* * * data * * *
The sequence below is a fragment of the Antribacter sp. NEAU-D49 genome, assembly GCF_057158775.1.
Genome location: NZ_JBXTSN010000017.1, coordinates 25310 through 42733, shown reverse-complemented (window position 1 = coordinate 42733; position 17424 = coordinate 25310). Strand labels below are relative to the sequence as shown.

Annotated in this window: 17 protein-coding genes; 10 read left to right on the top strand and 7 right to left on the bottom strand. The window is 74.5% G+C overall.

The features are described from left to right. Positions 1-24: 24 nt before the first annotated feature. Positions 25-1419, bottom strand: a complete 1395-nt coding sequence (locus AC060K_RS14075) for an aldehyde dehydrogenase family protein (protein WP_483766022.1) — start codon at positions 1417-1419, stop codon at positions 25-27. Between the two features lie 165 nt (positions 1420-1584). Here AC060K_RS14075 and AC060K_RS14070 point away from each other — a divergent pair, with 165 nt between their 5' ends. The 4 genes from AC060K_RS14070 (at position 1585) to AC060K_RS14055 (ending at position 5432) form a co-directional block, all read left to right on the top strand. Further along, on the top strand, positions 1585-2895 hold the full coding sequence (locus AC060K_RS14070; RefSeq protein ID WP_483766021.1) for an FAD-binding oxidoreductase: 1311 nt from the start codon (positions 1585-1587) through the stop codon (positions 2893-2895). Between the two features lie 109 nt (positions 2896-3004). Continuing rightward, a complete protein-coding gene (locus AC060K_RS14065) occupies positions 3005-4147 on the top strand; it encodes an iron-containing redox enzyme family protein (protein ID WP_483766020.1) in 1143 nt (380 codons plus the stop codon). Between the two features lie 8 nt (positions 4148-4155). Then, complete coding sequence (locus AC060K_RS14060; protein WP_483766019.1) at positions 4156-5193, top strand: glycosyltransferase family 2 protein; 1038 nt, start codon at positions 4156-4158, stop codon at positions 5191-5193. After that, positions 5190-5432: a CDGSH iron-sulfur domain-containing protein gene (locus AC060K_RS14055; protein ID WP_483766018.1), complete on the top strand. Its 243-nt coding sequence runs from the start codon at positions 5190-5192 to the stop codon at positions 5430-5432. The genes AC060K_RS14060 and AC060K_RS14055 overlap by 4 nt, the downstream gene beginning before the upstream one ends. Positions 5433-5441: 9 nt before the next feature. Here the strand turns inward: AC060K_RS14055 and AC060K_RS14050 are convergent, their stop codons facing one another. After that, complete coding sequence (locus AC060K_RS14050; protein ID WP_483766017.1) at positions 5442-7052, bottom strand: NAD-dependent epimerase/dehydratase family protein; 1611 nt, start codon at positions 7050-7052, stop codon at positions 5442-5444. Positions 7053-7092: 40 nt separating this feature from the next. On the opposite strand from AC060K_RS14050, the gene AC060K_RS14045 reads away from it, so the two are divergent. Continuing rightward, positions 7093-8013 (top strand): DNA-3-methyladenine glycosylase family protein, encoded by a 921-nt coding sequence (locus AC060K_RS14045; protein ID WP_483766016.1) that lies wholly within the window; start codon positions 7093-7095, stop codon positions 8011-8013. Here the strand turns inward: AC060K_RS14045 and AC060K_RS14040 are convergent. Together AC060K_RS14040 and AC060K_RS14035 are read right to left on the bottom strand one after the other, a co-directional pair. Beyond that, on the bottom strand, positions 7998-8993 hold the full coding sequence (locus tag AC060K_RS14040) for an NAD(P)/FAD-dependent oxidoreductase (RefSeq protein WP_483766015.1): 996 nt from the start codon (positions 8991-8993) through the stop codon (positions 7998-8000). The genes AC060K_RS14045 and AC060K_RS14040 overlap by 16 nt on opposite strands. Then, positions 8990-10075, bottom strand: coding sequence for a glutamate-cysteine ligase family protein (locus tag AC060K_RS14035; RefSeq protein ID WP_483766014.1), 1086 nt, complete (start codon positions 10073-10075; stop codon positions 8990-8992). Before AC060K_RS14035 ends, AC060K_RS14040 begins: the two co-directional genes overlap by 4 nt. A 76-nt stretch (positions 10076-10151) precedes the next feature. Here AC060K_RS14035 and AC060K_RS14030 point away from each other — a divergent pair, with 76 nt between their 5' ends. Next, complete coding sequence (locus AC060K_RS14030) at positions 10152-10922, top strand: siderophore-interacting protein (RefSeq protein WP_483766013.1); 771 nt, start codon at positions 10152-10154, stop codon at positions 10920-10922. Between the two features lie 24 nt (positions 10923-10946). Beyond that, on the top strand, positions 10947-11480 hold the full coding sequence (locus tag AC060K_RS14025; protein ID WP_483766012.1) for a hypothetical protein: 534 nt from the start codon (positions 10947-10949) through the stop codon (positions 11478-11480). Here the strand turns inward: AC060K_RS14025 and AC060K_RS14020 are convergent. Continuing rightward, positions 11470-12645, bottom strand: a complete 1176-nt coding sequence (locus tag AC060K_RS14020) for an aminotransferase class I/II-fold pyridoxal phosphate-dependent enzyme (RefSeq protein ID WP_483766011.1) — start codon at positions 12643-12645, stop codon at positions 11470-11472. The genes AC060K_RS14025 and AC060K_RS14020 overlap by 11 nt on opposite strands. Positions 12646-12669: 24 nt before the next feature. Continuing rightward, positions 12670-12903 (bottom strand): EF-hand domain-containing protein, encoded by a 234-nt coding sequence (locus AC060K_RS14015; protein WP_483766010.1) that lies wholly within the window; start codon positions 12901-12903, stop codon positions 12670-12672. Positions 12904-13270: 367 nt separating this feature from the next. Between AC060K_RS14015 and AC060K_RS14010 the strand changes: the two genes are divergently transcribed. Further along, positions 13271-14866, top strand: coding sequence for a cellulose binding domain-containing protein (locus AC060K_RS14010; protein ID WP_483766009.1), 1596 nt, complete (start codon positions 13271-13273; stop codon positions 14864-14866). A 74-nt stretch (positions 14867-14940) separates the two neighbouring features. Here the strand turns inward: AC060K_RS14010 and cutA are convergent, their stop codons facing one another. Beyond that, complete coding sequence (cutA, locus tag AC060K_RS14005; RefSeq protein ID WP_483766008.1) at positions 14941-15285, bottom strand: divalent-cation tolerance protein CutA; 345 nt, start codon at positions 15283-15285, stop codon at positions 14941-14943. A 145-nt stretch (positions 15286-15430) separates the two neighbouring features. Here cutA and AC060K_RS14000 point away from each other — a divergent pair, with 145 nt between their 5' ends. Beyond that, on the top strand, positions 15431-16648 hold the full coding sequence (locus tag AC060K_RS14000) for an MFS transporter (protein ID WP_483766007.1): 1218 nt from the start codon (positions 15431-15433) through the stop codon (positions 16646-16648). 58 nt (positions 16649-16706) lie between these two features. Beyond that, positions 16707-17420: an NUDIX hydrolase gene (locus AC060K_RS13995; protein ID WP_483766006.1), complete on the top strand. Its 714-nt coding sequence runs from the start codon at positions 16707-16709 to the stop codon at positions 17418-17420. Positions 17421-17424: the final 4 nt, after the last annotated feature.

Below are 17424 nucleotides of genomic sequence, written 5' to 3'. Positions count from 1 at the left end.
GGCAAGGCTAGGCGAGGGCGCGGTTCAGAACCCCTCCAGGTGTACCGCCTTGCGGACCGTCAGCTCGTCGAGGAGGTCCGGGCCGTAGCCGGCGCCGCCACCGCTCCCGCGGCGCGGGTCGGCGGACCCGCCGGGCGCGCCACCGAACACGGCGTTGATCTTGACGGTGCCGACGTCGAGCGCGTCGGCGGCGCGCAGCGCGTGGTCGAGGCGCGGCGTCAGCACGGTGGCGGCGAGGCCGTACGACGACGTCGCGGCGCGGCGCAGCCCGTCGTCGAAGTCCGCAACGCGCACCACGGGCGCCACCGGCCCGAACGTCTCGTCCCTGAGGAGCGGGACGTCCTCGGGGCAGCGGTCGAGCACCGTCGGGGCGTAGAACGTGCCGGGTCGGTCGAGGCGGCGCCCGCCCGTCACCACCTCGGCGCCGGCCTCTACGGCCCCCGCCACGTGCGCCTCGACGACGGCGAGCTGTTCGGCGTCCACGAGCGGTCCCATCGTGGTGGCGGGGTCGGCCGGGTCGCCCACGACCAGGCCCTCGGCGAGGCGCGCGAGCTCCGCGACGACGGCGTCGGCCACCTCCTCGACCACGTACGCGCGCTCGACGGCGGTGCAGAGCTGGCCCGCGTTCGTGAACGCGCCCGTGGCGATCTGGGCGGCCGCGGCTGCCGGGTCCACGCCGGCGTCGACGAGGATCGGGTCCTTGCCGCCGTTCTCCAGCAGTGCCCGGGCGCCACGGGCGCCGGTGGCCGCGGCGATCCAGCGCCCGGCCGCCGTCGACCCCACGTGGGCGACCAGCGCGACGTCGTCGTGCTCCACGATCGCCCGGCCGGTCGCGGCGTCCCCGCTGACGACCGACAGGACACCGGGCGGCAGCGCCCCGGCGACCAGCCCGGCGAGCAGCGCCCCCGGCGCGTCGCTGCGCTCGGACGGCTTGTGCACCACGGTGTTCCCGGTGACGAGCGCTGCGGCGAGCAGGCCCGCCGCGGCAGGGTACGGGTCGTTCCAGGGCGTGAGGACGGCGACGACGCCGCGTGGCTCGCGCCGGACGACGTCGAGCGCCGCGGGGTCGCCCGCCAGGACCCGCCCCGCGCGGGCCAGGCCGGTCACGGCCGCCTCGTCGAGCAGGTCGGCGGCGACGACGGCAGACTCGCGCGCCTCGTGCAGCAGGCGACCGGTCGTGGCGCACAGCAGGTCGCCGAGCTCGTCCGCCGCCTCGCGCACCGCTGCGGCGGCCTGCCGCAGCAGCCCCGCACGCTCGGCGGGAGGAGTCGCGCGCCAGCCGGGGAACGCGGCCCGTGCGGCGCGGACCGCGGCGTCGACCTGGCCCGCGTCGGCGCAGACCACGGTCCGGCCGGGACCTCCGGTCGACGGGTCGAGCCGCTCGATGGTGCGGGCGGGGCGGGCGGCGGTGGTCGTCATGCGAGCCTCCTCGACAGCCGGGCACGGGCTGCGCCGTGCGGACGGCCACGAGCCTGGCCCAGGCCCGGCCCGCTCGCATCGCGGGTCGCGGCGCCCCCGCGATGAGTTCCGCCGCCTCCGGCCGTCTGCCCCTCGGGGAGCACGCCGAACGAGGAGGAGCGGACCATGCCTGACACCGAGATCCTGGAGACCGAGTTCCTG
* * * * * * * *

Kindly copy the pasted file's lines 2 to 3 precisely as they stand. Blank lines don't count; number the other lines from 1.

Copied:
Genome location: NZ_JBXTSN010000017.1, coordinates 25310 through 42733, shown reverse-complemented (window position 1 = coordinate 42733; position 17424 = coordinate 25310). Strand labels below are relative to the sequence as shown.

Annotated in this window: 17 protein-coding genes; 10 read left to right on the top strand and 7 right to left on the bottom strand. The window is 74.5% G+C overall.